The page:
They conducted detailed assessments at age 14 months, 2 years and 3 years. (Studies above this age already exist).

14 months is when the ability to self-regulate (to express feelings and emotions rather than acting them out, and to understand and act according to societal norms) starts to develop. Kids with low self-regulation have difficulty in focussing on a task, are more disruptive and are less likely to allow others to take turns.

A key finding was that boys and girls develop quite differently, with girls going steadily up from 14 months to 3 years, while boys actually dropped from 14 months to the 2 year mid-point.

While talkativeness had a minor connection to self-regulation, the major predictor was range of vocabulary – a larger number of different words in use, thus different ways of expressing the same thing.

The professors found that current vocabulary and past vocabulary taken together were predictors of self-regulation, so an early start is better.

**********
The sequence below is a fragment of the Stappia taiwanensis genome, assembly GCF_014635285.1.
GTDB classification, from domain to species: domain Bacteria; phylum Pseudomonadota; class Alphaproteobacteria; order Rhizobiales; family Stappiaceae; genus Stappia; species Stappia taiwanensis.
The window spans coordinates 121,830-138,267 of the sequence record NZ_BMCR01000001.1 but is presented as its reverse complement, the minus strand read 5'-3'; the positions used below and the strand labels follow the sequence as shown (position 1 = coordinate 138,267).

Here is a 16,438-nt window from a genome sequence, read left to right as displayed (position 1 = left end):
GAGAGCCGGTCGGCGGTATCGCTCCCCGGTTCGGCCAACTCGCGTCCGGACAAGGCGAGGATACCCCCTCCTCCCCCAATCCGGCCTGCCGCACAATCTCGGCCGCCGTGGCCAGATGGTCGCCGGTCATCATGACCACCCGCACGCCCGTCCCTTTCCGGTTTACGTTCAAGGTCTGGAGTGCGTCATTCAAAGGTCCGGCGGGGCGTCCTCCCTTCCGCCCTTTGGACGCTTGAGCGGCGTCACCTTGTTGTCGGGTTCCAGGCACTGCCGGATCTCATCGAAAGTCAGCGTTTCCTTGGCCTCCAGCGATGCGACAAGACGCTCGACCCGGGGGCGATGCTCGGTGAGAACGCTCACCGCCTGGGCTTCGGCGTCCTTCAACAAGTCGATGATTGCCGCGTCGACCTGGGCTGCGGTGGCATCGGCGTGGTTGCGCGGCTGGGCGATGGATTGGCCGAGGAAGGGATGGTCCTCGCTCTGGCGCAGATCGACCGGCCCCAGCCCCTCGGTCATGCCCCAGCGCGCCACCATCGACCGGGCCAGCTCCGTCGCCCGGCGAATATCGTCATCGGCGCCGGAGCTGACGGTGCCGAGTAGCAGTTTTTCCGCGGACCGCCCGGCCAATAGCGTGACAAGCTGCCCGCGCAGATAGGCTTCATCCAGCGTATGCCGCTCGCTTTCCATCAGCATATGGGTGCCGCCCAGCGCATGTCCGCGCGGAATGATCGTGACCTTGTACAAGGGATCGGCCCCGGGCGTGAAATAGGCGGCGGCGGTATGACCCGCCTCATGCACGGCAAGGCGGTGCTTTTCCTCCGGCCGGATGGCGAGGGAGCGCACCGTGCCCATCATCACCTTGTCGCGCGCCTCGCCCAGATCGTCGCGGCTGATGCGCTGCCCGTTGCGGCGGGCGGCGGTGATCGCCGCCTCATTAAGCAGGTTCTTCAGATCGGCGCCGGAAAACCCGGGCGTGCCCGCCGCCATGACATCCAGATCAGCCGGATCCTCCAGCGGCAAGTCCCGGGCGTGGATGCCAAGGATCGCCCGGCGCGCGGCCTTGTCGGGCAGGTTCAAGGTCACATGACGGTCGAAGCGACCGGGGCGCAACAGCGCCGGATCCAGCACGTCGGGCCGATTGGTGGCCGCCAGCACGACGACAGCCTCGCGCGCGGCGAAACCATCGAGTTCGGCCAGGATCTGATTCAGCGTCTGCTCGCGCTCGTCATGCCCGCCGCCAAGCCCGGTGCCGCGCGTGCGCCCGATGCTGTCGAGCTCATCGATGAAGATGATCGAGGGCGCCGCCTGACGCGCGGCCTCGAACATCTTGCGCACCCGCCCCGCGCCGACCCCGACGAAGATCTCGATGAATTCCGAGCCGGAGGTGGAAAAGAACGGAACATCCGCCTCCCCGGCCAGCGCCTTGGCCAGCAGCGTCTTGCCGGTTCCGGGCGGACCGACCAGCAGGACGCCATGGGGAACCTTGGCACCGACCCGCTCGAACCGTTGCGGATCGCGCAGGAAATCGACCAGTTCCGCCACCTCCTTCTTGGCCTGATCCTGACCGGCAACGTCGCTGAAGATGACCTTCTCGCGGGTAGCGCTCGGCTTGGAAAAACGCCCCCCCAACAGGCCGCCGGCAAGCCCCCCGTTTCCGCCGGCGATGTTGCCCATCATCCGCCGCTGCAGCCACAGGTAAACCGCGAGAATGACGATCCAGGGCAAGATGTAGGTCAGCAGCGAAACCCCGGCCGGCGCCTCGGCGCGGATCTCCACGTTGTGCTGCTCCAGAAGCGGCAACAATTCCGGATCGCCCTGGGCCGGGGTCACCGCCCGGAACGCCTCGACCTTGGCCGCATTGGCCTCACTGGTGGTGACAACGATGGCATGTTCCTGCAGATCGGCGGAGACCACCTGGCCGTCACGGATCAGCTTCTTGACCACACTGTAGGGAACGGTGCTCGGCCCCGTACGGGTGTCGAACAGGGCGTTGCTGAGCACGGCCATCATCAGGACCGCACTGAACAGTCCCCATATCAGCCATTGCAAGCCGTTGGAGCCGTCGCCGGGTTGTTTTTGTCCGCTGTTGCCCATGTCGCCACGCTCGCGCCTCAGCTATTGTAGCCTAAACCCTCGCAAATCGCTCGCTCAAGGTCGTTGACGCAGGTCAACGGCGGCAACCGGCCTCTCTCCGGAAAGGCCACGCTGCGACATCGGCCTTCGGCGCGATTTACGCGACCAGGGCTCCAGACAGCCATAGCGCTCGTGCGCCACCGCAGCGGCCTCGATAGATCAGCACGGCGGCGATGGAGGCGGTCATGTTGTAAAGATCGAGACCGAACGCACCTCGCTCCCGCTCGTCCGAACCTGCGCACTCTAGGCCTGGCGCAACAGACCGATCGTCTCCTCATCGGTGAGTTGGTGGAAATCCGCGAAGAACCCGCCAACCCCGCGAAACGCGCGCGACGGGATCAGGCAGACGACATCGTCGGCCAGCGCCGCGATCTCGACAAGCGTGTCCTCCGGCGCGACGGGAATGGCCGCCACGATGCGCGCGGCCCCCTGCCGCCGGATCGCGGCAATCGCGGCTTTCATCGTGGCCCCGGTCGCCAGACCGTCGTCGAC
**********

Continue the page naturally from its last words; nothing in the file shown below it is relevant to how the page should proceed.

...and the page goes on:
They were also able to show that it is specifically this richer ability to express yourself that mattered, rather than general cognitive capability.

Finally, boys with a richer vocabulary would recover to reach the same level as high scoring girls.

A theory of the psychologist Lev Vygotsky is that an extended vocabulary gives more ability to use inner speech to control thoughts and behaviour. Tools of the Mind is based on this approach and attempts to accelerate kids’ success pre-school an in the earliest school days.

September 22, 2010 Posted by | Brain, Catherine Ayoub, Claire Valloton, Gender, Learning, Lev Vygotsky, Success, Tools of the Mind | Leave a comment